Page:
Some roles and rolebindings are also hardcoded in Kubernetes and extension controllers, so just listing all clusterrolebindings and project-scoped rolebindins will not give you the complete picture of what a user (or app service account) can do and cannot do.

If can list what you can do, at a somewhat low level, using the command:

$ kubectl auth can-i --list

And of course you could use "oc" in place of "kubectl" above.

View solution in original post

2 Replies
Natalie_Lind
Flight Engineer
Flight Engineer
  • 4,036 Views

These "groups" are a part of cluster roles and cluster role bindings. As a cluster admin, you can retrieve a list of cluster roles with the oc get clusterrole command. To retrieve only the "system:" cluster roles, you can use the oc get clusterrole | grep system: command.

If you want to view the cluster role bindings (the service accounts that are linked to the cluster roles), you can use the oc get clusterrolebindings command.

Finally, for a list of all cluster role bindings that contain "system:authenticated", you can output the oc get clusterolebindings command to JSON and then parse with JQ. More specifically, the oc get clusterrolebindings -o json | jq '.items[] | select(.subjects[].name | startswith("system:authenticated"))' command will return all cluster role bindings where the subject (or service account) contains "system:authenticated".

Natalie Watkins
Manager - Technical Training, OpenShift Platforms
Product & Technical Learning
flozano
Moderator
Moderator
  • 4,032 Views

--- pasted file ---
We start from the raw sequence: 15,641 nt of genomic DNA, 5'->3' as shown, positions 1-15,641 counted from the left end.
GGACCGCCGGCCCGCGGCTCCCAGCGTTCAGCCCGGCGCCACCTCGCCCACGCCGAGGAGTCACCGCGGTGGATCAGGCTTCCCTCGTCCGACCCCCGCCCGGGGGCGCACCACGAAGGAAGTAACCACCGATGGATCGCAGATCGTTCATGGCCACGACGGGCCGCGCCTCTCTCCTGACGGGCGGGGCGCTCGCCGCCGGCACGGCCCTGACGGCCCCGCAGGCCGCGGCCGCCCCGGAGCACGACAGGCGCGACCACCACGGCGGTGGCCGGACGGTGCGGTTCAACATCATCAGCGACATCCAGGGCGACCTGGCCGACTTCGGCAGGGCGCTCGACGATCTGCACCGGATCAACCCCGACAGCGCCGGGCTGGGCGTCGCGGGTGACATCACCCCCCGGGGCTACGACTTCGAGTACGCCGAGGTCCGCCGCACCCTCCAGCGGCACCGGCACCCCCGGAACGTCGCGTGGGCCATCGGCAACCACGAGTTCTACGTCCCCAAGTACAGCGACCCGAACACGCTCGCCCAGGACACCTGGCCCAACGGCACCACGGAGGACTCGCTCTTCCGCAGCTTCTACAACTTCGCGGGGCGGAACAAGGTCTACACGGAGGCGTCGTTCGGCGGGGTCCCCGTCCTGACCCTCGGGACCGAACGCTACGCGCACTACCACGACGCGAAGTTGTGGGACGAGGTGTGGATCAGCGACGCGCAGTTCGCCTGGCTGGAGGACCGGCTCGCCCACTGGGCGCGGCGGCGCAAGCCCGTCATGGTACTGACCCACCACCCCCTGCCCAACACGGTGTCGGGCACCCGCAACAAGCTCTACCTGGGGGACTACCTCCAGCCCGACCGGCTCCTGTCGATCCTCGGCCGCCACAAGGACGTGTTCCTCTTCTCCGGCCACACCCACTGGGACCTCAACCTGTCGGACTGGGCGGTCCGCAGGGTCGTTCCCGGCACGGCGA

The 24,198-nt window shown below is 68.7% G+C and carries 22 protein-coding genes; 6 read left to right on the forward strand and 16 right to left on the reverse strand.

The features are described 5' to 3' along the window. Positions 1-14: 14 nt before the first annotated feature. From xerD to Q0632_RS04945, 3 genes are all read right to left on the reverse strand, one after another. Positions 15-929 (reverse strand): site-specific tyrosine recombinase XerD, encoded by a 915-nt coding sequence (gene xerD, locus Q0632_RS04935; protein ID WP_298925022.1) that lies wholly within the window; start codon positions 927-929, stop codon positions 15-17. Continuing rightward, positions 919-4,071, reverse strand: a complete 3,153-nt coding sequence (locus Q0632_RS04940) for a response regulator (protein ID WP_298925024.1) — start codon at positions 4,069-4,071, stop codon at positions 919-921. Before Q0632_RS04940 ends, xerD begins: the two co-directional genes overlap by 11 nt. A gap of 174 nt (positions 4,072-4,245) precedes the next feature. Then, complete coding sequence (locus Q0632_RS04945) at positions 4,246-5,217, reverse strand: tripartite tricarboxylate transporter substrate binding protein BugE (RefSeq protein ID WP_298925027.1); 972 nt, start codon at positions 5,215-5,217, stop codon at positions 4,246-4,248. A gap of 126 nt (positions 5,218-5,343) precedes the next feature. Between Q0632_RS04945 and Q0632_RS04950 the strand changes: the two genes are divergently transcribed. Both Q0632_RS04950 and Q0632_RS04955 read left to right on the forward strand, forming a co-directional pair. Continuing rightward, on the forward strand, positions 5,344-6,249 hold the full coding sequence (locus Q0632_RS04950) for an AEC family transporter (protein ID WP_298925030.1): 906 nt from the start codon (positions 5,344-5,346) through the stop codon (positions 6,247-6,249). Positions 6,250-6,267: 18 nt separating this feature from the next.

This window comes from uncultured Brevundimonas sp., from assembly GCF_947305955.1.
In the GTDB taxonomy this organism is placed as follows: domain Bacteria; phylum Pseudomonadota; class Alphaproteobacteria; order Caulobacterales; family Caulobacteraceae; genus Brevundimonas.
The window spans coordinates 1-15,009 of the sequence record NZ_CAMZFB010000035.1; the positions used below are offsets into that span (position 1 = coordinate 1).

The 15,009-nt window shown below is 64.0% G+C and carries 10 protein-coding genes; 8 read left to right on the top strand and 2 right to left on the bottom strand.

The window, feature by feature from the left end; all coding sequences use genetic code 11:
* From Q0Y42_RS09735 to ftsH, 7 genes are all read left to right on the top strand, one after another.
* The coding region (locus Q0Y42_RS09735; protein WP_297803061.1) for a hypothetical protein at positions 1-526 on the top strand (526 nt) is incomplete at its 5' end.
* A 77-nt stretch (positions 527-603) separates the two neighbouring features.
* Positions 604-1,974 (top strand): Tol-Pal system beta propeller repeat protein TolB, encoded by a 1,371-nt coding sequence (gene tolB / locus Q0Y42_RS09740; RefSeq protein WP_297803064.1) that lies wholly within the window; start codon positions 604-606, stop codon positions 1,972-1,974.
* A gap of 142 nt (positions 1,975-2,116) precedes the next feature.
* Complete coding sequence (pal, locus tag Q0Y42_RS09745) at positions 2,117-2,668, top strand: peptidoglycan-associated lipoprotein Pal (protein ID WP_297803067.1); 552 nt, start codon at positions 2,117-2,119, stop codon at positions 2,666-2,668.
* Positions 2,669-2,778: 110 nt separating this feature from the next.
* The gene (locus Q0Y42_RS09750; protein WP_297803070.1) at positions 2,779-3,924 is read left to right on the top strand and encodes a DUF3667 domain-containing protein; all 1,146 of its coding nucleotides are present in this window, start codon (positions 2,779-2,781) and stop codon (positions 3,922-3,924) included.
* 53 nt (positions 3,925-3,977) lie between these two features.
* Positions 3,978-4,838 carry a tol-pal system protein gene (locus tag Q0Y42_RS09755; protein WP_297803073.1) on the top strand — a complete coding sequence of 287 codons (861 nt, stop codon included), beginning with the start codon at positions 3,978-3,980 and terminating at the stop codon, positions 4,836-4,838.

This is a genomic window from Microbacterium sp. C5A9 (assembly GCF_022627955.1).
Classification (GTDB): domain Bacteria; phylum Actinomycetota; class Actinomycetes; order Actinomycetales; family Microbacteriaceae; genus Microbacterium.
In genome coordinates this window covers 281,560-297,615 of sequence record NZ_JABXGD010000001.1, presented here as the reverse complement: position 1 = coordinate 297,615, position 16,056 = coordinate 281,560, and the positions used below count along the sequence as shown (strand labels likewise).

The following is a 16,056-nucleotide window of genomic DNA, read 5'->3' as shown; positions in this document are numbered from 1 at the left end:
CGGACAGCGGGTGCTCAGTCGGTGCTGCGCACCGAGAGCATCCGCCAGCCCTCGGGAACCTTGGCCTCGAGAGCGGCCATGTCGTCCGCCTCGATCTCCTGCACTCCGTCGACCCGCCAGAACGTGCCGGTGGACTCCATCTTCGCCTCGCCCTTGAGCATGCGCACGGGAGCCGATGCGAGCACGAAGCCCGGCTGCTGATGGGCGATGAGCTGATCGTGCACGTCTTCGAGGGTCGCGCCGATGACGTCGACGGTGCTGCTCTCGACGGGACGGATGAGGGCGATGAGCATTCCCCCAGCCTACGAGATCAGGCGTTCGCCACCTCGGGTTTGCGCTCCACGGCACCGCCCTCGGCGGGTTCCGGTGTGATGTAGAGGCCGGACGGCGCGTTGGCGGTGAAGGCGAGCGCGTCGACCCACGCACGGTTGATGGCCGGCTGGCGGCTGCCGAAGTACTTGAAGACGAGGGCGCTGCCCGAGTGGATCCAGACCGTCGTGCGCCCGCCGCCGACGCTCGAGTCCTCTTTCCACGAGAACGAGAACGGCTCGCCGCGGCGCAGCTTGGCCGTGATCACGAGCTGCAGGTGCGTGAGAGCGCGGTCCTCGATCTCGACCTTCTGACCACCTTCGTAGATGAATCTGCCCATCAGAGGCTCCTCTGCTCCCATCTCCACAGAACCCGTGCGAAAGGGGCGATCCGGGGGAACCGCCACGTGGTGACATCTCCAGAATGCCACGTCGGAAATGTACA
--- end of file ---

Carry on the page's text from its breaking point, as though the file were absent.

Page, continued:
Unfortunately there's no way of listing all groups (nor all users) in Kubernetes. "Subjects", be they users, groups, or something else, are not managed by standard Kubernetes APIs and are just string fields in many resources. It is up to the controllers enabled in your cluster how to interpret these strings and up to external authentication and authorization plugins how to define "valid" subjects and how they map to each other, for example which groups a user is member of.

OpenShift includes an OAuth server and the group, user, and identity resources that exist in OpenShift relate to that internal OAuth server and are not standard Kubernetes resource. You might not be using any of them, for example if your cluster is configured to delegate authentication to an external OIDC server.

Natalie shows an indirect way of getting such lists of users and groups, by finding the string values in other resources. As a Kubernetes administrator, you can assign whatever string value to the attributes of these resources. If no controller understand that string, it'll be just ignored so you could easy create a role binding that grants no one any permission because no one is mapped to these strings. Kubernetes would not know you're referencing a non-existent user or group.

Some users and groups with the 'system:" prefix are hard-coded in Kubernetes, that is, by the standard set of controllers that you get with Kubernetes. You can see partials listing of them scattered around the Kubernetes documentation, for example:

https://kubernetes.io/docs/reference/access-authn-authz/rbac/#referring-to-subjects

Some roles and rolebindings are also hardcoded in Kubernetes and extension controllers, so just listing all clusterrolebindings and project-scoped rolebindins will not give you the complete picture of what a user (or app service account) can do and cannot do.

If can list what you can do, at a somewhat low level, using the command:

$ kubectl auth can-i --list

And of course you could use "oc" in place of "kubectl" above.